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* Rio aims to be part of ‘once-in-a-lifeime’ transformation
* Asia buys around 70 percent of Rio Tinto’s minerals
By Barbara Lewis
LONDON, Nov 1 (Reuters) - Africa, as the largest untapped source of growth in the mining sector, is pivotal in helping Rio Tinto and other resources companies to supply the changing needs of the huge Asian market, a senior company official said on Wednesday.
The comments, delivered at a Bloomberg forum as part of LME Week, is a vote of confidence in Africa, which has suffered from investor caution over political risk and corruption scandals.
“From a mining perspective, Africa is the largest untapped source of growth for our industry,” Bold Baatar, Rio Tinto’s chief executive of energy and minerals, said, according to a copy of his speech.
“This provides us with a huge opportunity. It provides us with the opportunity, in partnership with the east, to be part of the once-in-a-lifetime transformation story of Africa.”
Rio Tinto has strong relationships with China and other Asian customers that buy approximately 70 percent of its products.
China’s development required bulk commodities, such as iron ore, but its needs are evolving as it focuses on implementing environmental standards and seeks to lead a shift to electric transport.
The world’s biggest miner BHP has emphasised copper as its commodity of the future.
Rio Tinto, the second biggest major, has a massive copper project in Mongolia, but is also looking at less traditional commodities through its unit Rio Tinto Ventures.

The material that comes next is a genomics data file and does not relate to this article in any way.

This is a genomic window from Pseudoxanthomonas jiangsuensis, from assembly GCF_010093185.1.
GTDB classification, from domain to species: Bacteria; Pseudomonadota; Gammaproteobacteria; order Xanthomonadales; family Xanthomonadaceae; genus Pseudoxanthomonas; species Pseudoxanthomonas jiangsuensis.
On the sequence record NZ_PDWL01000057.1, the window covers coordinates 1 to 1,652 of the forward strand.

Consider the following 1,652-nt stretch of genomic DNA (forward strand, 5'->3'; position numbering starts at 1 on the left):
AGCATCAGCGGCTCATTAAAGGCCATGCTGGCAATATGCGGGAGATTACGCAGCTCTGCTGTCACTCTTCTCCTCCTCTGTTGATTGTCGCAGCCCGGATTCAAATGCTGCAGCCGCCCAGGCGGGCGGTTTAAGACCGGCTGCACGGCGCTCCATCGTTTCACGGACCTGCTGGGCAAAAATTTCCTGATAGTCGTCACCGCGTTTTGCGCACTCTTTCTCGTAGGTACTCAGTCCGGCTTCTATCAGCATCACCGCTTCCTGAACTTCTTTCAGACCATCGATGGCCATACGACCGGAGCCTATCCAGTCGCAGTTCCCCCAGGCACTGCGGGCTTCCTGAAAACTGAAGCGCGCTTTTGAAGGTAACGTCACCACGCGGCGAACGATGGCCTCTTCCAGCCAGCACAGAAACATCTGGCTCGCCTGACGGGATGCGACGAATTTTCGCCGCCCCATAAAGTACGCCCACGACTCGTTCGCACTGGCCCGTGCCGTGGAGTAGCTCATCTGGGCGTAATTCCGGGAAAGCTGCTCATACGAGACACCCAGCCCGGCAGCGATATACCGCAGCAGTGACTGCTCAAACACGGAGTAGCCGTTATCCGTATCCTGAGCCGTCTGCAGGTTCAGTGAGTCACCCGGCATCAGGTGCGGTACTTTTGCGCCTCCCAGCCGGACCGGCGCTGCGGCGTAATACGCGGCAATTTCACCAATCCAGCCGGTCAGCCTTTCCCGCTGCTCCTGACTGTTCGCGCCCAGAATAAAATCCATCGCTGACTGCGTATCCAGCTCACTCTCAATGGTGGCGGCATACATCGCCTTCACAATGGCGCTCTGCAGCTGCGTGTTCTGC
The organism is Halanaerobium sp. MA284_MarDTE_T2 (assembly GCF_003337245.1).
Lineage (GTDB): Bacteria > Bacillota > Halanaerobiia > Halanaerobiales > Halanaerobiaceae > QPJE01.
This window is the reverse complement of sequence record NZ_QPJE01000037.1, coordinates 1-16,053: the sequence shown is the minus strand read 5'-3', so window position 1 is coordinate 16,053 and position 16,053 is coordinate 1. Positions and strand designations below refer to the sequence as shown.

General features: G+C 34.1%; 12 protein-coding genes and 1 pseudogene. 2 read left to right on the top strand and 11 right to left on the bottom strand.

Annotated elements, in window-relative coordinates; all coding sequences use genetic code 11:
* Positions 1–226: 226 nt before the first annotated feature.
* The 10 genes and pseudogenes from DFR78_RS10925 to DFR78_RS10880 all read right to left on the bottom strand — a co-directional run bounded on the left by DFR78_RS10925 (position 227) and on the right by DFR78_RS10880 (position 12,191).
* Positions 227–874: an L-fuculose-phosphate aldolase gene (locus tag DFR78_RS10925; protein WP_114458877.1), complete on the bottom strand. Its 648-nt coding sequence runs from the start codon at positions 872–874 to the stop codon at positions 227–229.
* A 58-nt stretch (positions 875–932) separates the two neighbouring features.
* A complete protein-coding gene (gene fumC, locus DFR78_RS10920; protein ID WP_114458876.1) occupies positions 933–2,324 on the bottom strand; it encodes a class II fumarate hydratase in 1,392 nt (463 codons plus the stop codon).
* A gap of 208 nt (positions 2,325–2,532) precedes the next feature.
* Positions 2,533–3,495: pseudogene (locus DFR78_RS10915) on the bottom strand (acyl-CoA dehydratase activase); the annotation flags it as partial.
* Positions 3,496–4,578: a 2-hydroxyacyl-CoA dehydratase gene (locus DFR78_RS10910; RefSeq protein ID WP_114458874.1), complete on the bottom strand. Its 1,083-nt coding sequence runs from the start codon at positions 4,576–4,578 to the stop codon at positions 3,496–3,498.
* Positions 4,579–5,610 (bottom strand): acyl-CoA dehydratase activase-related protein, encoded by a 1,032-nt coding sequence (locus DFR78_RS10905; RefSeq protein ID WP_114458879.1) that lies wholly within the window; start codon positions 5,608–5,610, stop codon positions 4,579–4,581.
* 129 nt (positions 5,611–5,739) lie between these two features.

They include the rare earth mineral monazite, used in heavy magnets for electric vehicles, which is produced from Rio Tinto’s mineral sands project in Madagascar.
Elsewhere in Africa, Rio Tinto in Guinea mines bauxite, used to produce aluminium, which can make vehicles lighter and more energy efficient.
Rio Tinto is selling its stake in Guinea’s giant Simandou iron ore project to Chinalco, China’s biggest state-run aluminium producer, although the deal announced more than a year ago has yet to be finalised.
Rio’s relationship with Africa has had its challenges.
It suspended one senior executive and accepted the resignation of a second after discovering $10.5 million in unexplained payments to a consultant in Guinea.
It also faces fraud allegations over coal assets it once owned in Mozambique.
Investors have this year been particularly wary of Africa after Tanzania banned unprocessed mineral exports as part of a plan to reap greater rewards from international miners, and South Africa proposed a new mining code that the industry has challenged. (Editing by Mark Potter)